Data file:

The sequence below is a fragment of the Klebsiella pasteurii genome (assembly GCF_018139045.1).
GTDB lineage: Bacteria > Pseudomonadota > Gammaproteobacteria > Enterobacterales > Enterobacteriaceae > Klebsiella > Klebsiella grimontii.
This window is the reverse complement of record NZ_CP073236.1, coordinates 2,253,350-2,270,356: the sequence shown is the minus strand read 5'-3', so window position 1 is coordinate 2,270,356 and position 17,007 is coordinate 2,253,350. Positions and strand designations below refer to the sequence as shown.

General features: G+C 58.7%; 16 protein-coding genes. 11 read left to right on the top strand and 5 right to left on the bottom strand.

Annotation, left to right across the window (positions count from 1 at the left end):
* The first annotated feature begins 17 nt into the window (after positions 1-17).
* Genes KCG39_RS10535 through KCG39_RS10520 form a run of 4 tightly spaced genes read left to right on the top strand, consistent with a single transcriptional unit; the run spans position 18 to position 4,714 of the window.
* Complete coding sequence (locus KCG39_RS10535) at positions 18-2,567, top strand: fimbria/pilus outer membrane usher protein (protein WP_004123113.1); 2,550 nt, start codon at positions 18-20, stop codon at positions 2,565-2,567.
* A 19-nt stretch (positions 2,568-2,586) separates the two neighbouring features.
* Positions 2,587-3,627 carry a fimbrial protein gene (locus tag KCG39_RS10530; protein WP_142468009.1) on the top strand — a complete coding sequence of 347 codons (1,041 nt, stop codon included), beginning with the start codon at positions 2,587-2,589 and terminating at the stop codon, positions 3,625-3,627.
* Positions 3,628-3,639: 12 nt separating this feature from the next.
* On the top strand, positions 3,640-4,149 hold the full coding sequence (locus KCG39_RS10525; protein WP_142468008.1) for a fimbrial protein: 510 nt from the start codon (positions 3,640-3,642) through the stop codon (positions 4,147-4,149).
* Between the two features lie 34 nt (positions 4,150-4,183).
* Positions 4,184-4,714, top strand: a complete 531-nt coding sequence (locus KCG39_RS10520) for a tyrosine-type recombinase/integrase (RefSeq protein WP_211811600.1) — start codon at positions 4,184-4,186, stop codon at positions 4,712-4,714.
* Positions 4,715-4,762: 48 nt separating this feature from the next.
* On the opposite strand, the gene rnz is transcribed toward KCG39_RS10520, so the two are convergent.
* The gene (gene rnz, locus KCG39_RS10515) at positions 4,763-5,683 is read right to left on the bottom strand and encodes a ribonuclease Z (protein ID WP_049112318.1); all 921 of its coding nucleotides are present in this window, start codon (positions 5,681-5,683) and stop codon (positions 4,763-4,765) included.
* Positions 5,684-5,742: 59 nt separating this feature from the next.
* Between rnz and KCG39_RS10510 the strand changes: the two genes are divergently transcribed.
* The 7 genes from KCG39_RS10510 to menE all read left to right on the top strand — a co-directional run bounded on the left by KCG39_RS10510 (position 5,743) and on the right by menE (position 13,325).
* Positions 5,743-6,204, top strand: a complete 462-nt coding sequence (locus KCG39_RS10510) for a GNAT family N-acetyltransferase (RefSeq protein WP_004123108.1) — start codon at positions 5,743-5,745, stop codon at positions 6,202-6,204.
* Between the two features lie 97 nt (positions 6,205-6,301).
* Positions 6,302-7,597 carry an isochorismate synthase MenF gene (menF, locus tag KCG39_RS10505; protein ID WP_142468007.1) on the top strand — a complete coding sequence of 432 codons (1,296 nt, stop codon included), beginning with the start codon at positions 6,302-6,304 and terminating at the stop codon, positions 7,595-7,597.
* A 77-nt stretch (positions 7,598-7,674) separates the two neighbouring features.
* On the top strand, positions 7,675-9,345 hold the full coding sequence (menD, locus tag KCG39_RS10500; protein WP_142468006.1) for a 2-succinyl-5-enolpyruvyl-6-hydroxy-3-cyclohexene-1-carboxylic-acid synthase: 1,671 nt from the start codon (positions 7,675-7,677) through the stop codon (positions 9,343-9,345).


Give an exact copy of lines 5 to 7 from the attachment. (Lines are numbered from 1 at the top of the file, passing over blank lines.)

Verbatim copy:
Annotation, left to right across the window (positions count from 1 at the left end):
* The first annotated feature begins 17 nt into the window (after positions 1-17).
* Genes KCG39_RS10535 through KCG39_RS10520 form a run of 4 tightly spaced genes read left to right on the top strand, consistent with a single transcriptional unit; the run spans position 18 to position 4,714 of the window.